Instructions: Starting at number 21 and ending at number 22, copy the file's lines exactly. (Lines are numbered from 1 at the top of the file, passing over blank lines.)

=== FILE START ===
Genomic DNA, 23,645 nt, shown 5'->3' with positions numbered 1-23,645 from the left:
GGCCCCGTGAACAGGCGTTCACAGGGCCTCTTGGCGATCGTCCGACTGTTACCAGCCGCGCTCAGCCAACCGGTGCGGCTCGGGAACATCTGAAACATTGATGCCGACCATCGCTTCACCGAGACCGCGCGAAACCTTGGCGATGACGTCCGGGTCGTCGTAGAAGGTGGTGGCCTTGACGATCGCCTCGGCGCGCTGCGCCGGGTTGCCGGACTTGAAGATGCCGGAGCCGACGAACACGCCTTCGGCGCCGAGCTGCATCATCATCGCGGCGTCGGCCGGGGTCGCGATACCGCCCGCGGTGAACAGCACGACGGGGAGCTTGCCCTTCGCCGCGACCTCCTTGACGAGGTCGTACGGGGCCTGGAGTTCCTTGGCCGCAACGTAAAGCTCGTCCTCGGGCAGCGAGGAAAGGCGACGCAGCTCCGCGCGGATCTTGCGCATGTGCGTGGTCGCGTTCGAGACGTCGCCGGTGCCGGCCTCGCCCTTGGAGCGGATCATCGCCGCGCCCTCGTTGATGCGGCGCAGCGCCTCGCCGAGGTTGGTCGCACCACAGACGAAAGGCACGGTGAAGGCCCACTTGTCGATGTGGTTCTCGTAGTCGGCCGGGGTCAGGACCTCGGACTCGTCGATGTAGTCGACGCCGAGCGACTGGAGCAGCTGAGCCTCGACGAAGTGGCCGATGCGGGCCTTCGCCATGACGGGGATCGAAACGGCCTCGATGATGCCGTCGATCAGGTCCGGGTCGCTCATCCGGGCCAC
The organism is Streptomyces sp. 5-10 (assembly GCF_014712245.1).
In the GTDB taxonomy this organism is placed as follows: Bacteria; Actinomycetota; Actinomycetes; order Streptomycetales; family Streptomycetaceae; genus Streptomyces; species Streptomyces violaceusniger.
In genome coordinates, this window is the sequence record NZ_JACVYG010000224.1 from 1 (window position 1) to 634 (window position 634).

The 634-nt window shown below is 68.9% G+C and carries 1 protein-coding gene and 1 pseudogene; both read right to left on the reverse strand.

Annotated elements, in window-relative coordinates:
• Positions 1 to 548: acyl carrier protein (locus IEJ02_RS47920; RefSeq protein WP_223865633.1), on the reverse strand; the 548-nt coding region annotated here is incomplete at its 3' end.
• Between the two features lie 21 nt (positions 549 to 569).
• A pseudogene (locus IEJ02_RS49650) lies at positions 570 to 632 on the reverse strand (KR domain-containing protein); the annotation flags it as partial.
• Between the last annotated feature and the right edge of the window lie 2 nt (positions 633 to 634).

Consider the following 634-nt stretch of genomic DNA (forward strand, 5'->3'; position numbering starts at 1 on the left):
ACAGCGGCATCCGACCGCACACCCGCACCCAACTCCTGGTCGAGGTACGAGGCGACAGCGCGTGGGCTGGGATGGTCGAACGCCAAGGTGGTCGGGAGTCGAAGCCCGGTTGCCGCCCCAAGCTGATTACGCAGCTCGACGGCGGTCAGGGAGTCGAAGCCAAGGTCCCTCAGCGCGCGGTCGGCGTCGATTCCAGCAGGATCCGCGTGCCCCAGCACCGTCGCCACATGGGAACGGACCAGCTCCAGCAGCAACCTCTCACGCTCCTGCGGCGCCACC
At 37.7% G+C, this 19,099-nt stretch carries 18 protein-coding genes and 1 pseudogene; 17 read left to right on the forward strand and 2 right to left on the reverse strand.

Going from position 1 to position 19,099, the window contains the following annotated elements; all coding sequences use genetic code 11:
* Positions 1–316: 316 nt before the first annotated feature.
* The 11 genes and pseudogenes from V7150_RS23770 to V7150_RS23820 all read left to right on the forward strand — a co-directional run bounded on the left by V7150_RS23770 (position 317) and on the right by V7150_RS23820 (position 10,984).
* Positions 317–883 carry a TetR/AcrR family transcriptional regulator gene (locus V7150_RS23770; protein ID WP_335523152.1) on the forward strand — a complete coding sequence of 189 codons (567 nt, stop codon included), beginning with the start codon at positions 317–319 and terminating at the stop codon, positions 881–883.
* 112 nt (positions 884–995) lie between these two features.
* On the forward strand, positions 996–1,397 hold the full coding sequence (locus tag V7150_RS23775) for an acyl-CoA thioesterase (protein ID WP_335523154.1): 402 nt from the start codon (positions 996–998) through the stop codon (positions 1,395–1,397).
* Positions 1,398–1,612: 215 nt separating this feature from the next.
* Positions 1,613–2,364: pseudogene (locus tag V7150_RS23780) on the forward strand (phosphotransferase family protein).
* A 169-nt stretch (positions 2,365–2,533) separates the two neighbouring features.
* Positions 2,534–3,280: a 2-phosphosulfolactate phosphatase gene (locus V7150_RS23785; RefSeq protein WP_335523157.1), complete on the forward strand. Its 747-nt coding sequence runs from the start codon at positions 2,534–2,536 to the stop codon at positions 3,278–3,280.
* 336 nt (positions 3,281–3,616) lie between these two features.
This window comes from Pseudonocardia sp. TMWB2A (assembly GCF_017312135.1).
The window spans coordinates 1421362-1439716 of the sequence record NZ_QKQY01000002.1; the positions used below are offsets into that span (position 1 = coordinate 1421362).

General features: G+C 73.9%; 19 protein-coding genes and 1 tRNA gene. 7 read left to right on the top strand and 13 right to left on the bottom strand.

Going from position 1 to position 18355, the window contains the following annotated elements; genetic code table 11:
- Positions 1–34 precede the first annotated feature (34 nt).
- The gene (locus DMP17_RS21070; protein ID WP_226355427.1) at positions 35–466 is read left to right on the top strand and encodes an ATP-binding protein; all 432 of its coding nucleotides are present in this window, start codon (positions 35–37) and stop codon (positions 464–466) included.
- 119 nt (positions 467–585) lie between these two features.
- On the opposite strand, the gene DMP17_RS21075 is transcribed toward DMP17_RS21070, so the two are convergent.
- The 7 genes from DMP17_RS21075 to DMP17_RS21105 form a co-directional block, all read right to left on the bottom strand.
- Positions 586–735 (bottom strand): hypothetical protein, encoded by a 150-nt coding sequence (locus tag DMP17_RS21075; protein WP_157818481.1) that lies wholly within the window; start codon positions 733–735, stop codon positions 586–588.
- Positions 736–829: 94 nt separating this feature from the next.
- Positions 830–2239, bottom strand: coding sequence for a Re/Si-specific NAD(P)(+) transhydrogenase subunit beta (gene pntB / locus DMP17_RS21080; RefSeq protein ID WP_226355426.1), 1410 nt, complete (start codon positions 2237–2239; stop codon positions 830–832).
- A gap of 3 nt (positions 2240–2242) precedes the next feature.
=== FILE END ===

* Positions 1,398–1,612: 215 nt separating this feature from the next.
* Positions 1,613–2,364: pseudogene (locus tag V7150_RS23780) on the forward strand (phosphotransferase family protein).